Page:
8. Consummation: “Where are we headed?” “How does our future destiny impact our present reality?”

What drives Kellemen’s answers to those big eight questions and his counseling methodology is the Creation, Fall, Redemption narrative. Because for him, we must "build our answer to the question, ‘How do we become like Jesus?’ upon God’s answers to all the preceding questions — upon God’s grand redemptive narrative.” (GCC, 19)

If you are a Christian counselor or pastor who regularly engages in soul-care, you would do yourself and your people well to plant both feet in this book and let it guide your counseling sessions.

 

Scripture and Counseling: God's Word For Life In A Broken World

Kellemen and Forrey want to help counselors develop a robust biblical view of Scripture for life and godliness. The introductory essay sets this tone by demonstrating the conviction that “confidence and competence in God’s Word can and should saturate every aspect of ministry.” (SC, 17)

In it, pastor Kevin DeYoung and counselor Pat Quinn, both of University Reformed Church. In it, they provide four important convictions that shape their understanding of counseling ministry.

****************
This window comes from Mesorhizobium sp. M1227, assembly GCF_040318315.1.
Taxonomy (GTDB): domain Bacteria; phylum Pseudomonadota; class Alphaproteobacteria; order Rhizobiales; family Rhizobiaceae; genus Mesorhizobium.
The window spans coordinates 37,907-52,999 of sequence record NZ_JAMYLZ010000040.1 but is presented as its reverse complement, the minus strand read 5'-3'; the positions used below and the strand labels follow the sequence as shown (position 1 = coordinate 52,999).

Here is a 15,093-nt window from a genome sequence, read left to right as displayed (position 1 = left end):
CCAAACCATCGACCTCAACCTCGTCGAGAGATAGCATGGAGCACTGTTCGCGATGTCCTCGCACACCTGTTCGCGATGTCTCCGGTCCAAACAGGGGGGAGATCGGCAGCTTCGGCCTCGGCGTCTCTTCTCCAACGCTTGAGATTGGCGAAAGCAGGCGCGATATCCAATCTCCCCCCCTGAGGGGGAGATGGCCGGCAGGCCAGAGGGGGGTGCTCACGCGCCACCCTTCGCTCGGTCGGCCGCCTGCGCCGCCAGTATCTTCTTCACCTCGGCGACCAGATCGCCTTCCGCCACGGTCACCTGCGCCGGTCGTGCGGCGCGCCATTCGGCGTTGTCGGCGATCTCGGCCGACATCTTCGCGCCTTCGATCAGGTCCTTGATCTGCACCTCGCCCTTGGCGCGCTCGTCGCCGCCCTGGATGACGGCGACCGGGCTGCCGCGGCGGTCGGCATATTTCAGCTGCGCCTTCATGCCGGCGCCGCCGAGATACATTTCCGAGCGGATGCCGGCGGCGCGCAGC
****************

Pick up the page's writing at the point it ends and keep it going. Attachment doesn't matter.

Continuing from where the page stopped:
The Word of God is Necessary. DeYoung and Quinn begin with the assumption “We cannot truly know God or know ourselves unless God speaks.” (SC, 20) Practically, this means “the care of souls requires revelation from the Maker of souls.” (SC, 21)

The Word of God is Sufficient. Not only is the Bible necessary, it is sufficient: “All we need for life and godliness, for salvation and sanctification has been given to us in the Bible.” (SC. 21) While not exhaustive, the Bible is enough—especially when it comes to caring for the dark places of the human heart.

The Word of God is Authoritative. “The Word gives definitive claims, issues obligatory commands, and makes life-changing promises.” (SC, 21) They implore counselors to announce all three with authority, an authority built not on a personality or one’s position, but God’s Word. “[T]he counselor...must bring this authority to bear on all those encountered, especially on those who swear allegiance to Christ.” (SC, 21)

God’s Word is Relevant. Finally, Scripture is relevant to all of life. Our human predicament doesn’t change, God’s solution doesn’t change, and truth doesn’t change, which is why they argue the Bible is “eternally relevant.” (SC, 21) As counselors, we must rely on God’s unchanging Word.

DeYoung and Quinn’s essay is a perfect way to launch a discussion on how Scripture integrates with and undergirds the counseling endeavor, which shapes this entire book.

 

If you regularly counsel people, either vocationally or voluntarily, I would encourage you to carefully engage both Gospel-Centered Counseling and Scripture and Counseling.

Both books will help you explore how God’s Word and His gospel is sufficient, necessary, and relevant to equip you to address the complex issues of life in a broken world and bring healing to those who’ve been broken by it.